The second way of committing second degree assault with a deadly weapon requires "an unlawful touching with criminal intent," Clark v. Baines, 84 P.3d at 247 n. 3, and the use of a "deadly weapon," Wash. Rev. Code § 9A.36.021(1)(c). Jennen argues that Ortega-Mendez v. Gonzales, 450 F.3d 1010 (9th Cir. 2006), stands for the proposition that unlawful touching does not require the level of physical force of a crime of violence. See id. at 1016. Thus, concludes Jennen, an unlawful touching with a deadly weapon does not require the physical force of a crime of violence. Jennen is mistaken in his conclusion. In Ortega we construed the phrase "physical force" in 18 U.S.C. § 16(a) — the subsection of an immigration statute worded almost identically to USSG § 4B1.2(a)(1) — and reasoned that "the force necessary to constitute a crime of violence [under 18 U.S.C. § 16(a)] must actually be violent in nature." Id. (alteration in original). We concluded that the "mere offensive touching" that would constitute a simple battery under California law did not rise to that level and therefore such a battery was not categorically a crime of violence within the meaning of § 16(a). Id. at 1017-18. Here, we are not faced with the question of whether "mere offensive touching" meets the force requirement of a crime of violence, but rather whether unlawful touching using a deadly weapon meets the force requirement of a crime of violence. We conclude that it does.
Section 16(a) and USSG § 4B1.2 (a) (D define "crime of violence" identically except that § 16(a) adds the following underlined language: A "crime of violence" requires "the use, attempted use, or threatened use of physical force against the person or property of another." 18 U.S.C. § 16(a) (emphasis added).
In United States v. Heron-Salinas, 566 F.3d 898 (9th Cir. 2009), we were faced with the question of whether the California crime of assault with a firearm was categorically a crime of violence under 18 U.S.C. § 16. Id. at 899. The defendant on appeal argued that assault with a firearm could not categorically be a crime of violence because assault under California law included an unconsented touching, rather than actual force. Id. We disagreed and concluded as follows:
The use of a firearm in the commission of the crime is enough to demonstrate that actual force was attempted or threatened under section 16(a). . . .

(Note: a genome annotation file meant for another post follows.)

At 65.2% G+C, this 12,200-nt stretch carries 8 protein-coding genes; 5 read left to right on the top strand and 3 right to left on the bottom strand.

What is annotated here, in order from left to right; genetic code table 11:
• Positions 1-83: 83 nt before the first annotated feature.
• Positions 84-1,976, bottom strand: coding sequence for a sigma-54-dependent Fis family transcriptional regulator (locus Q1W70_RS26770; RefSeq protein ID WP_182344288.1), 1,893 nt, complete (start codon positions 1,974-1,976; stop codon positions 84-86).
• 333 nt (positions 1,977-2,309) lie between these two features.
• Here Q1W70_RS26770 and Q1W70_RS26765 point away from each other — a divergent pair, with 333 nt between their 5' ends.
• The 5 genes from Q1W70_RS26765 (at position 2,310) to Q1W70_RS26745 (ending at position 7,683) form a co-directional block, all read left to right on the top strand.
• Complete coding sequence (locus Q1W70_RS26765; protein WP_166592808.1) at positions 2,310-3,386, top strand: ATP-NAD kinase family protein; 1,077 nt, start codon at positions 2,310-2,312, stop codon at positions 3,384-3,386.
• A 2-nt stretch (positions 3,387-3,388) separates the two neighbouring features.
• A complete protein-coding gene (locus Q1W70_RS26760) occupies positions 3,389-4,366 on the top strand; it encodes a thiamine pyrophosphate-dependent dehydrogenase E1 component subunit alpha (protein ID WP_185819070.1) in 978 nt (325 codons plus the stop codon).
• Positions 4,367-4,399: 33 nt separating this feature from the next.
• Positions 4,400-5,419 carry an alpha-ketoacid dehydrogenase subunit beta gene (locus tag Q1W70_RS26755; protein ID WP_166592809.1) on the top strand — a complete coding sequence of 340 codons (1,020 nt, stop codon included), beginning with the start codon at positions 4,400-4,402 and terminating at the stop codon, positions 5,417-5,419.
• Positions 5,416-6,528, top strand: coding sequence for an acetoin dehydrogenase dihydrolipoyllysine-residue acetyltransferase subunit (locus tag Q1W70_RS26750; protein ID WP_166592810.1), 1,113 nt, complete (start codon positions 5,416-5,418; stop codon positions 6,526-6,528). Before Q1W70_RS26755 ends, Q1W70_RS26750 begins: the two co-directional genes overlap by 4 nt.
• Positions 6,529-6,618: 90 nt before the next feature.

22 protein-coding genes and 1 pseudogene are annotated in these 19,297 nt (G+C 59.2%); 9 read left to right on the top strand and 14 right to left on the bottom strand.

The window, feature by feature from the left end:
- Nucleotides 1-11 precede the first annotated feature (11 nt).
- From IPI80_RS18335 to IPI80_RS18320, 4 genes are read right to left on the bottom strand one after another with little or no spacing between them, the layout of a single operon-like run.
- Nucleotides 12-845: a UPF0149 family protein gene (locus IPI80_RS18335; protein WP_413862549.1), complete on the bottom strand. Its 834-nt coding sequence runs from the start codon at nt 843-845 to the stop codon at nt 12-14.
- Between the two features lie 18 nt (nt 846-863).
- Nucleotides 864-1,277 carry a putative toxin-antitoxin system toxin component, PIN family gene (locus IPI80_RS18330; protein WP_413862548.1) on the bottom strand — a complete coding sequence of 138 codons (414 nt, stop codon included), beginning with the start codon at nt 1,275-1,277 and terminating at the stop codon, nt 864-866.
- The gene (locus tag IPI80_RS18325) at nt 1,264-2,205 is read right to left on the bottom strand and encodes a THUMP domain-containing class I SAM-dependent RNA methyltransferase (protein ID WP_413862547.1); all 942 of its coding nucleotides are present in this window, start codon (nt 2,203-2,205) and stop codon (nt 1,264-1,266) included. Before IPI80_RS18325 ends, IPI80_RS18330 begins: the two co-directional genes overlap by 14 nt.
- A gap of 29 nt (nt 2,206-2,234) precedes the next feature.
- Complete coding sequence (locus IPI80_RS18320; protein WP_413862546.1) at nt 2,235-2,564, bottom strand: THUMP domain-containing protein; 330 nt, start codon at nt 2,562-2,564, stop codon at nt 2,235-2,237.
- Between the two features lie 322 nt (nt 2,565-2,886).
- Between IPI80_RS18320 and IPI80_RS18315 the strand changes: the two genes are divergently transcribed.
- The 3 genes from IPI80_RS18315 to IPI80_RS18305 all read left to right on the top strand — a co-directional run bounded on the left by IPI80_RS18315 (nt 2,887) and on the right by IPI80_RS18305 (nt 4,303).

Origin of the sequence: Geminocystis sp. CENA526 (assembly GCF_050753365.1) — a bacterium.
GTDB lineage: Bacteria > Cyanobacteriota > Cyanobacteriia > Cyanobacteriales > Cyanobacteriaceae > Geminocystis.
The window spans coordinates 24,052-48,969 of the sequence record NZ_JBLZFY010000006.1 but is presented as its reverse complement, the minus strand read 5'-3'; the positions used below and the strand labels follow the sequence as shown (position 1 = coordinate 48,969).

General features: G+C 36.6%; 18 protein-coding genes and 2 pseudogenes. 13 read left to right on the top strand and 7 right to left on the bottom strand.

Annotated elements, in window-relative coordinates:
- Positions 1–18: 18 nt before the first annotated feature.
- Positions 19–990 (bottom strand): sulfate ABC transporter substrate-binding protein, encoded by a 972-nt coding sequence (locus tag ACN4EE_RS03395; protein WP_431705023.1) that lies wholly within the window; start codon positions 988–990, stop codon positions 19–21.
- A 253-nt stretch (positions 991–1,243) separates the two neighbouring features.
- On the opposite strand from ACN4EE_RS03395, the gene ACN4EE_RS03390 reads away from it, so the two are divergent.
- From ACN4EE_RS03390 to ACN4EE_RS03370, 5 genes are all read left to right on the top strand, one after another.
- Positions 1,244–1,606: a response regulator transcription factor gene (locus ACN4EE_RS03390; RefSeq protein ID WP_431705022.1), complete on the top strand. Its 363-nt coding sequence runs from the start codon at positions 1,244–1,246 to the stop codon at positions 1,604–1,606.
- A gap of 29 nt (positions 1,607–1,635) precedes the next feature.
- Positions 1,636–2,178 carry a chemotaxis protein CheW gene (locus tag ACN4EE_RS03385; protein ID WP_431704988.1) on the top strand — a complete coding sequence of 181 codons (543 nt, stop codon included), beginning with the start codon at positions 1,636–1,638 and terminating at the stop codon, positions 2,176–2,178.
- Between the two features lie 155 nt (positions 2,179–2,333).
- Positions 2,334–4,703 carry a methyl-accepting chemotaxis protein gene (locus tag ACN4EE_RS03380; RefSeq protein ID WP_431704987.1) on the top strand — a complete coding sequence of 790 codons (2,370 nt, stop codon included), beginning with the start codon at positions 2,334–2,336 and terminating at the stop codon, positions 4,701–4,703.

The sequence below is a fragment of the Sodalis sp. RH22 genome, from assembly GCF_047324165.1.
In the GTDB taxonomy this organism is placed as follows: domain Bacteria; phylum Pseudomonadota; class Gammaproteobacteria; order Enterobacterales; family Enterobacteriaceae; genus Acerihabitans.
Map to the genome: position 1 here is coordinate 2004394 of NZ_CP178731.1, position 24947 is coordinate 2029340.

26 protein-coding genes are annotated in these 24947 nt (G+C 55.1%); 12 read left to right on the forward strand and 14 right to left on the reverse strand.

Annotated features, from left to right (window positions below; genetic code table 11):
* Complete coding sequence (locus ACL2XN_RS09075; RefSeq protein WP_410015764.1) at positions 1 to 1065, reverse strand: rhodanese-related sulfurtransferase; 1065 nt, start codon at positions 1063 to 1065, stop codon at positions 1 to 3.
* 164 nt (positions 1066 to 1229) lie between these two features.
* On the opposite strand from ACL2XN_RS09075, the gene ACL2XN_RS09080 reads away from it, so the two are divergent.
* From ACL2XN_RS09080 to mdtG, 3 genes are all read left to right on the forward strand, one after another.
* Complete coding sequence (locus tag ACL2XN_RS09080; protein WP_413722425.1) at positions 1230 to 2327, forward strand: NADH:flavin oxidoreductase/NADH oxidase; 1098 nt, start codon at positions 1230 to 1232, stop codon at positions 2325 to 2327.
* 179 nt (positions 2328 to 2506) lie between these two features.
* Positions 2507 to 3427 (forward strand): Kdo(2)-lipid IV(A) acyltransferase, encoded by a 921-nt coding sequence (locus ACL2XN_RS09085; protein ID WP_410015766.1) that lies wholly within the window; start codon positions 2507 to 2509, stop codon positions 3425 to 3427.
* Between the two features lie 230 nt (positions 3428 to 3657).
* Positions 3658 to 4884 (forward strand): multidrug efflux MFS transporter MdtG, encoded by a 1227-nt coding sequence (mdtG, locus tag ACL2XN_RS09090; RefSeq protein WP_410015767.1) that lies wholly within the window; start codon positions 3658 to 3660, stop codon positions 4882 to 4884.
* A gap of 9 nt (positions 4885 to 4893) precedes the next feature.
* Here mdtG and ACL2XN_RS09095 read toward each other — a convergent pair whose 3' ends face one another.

Assault with a firearm naturally falls within the category, crime of violence, under the ordinary meaning of that term. Heron-Salinas was convicted of a crime of violence under 18 U.S.C. § 16.
Id. (internal quotation marks and citation omitted). Our conclusion that unconsented touching with a firearm requires "the use, attempted use, or threatened use of physical force" compels the conclusion that unlawful touching using a deadly weapon does too.
The third way of committing second degree assault with a deadly weapon requires "putting another in apprehension of harm whether or not the actor intends to inflict or is incapable of inflicting that harm," Clark v. Baines, 84 P.3d at 247 n. 3, and the use of a "deadly weapon," Wash. Rev. Code § 9A.36.021(1)(c).
Jennen argues that one can put another in apprehension of harm without threatening use of physical force because one can inflict harm without using physical force. But what is required for second degree assault is not merely placing someone in apprehension of harm, but placing them in apprehension of bodily harm. See State v. Byrd, 125 Wash.2d 707, 887 P.2d 396, 399 (1995) ("[S]pecific intent either to create apprehension of bodily harm or to cause bodily harm is an essential element of assault in the second degree.") It follows that placing someone in apprehension of bodily harm with the specific intent of so doing while using a deadly weapon requires a "threatened use of physical force." See USSG § 4B1.2(a)(1). Accordingly, the district court correctly concluded that Jennen's conviction for second degree assault with a deadly weapon was categorically a conviction for a crime of violence and did not abuse its discretion in determining Jennen's sentence.
Jennen also argues that the sentence imposed was substantively unreasonable. We review the reasonableness of a district court's application of the Guidelines for abuse of discretion. See United States v. Carty, 520 F.3d 984, 993 (9th Cir. 2008). "A correctly calculated Guidelines sentence will normally not be found unreasonable on appeal." United States v. Medina-Beltran, 542 F.3d 729, 732 (9th Cir. 2008) (internal quotation mark omitted). The district court calculated Jennen's sentence correctly and sentenced Jennen to the low end of the range. A low end Guidelines-range sentence will generally not be considered unreasonable absent unusual circumstances. See Carty, 520 F.3d at 996. Jennen points us to no such unusual circumstances here. The district court did not abuse its discretion in sentencing Jennen at the lowest end of the Guidelines range. See id. at 993. This sentence is reasonable when all factors relevant under 18 U.S.C. § 3553(a) are considered. Jennen's repeat criminal behavior, drug activity, and his possession of weapons warranted the sentence to protect the public.
We AFFIRM both the district court's denial of Jennen's suppression motion and Jennen's sentence.